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Bog-Standard Britain: How Mediocrity Ruined This Great Nation Hardcover – 29 Oct 2009


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Product details

  • Hardcover: 240 pages
  • Publisher: Constable (29 Oct. 2009)
  • Language: English
  • ISBN-10: 1849011206
  • ISBN-13: 978-1849011204
  • Product Dimensions: 14 x 2.3 x 19.7 cm
  • Average Customer Review: 4.1 out of 5 stars  See all reviews (19 customer reviews)
  • Amazon Bestsellers Rank: 402,718 in Books (See Top 100 in Books)

More About the Author

Quentin Letts is parliamentary sketch writer and theatre critic for the Daily Mail. A regular broadcaster on radio and television, he was formerly New York correspondent for The Times and gossip columnist for the Daily Telegraph. He recently presented Radio 4's series 'What's The Point Of?' He lists his recreations, in Who's Who as 'gossip' and 'character defenestration'.

Product Description

Review

I salute Mr Letts's one-man stand against the ugly and brainless Bog-Folk. (Peter Lewis Daily Mail)

Book Description

Bestselling author Quentin Letts vents his spleen on the state of Modern Britain.

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Customer Reviews

4.1 out of 5 stars

Most Helpful Customer Reviews

17 of 19 people found the following review helpful By A. Crabtree on 17 Jan. 2010
Format: Hardcover Verified Purchase
Rather disappointing - Letts off form.

Similar to 50 People Who Buggered Up Britain, but without such individual targets, and less accurate. Has the author grown careless or success gone to his head? There is still plenty of clever invective, but too much that seems ordinary or nasty. There are too many metaphors and too many fail (for example good manners being like the bones of a trout, preventing it from turning into squelch, plus other rather forced comparisons.)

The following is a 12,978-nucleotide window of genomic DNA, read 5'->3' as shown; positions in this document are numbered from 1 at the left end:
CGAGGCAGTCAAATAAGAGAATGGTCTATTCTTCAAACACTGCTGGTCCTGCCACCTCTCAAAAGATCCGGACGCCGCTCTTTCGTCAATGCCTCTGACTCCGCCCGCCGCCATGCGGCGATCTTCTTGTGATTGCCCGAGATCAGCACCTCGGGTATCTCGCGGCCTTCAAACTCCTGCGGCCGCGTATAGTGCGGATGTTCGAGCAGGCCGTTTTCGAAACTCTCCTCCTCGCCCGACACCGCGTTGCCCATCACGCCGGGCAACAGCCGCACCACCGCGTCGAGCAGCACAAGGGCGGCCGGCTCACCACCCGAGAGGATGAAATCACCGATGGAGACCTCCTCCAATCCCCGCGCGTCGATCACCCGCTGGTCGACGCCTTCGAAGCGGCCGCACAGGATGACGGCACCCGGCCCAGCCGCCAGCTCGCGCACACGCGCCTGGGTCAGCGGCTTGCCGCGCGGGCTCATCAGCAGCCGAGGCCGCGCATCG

Much of the invective could only preach to the converted. A reference to Nevil Shute's novel about an invasion of England discusses the Englishmen's continuing to address each other by their surnames. The codes of politeness the British used (and discarded) are subtle, their purpose was subtle; you cannot just cite them and say we have declined. It's right to complain about being addressed as "mate" though. I sacked an estate agent partly for that, though like Letts, I have to grin and bear it everywhere else I turn.

This book is amusing, but it should either be thought-provoking by making you realise how and why the various awfulnesses described have happened, or else actually explain them (amusingly above all.) Thus I think Letts has deployed his furious skills too easily and carelessly.

"50 People" is far better. It is funnier, and by attaching each of its rages to Britons that embody their cause, it is more revealing and more accurate. That said, there is still a fair bit of really decent stuff in here - a paean to Hyacinth Bucket amongst plenty of others, so please don't let me put you off if you fancy these articulate rants.

Nevertheless if you haven't read "50 People" then I urge you to read that; then you'll need to thirst a bit to need to read "Bog Standard" too.
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52 of 62 people found the following review helpful By Mrs. Jean D. Andrews on 10 Nov. 2009
Format: Hardcover Verified Purchase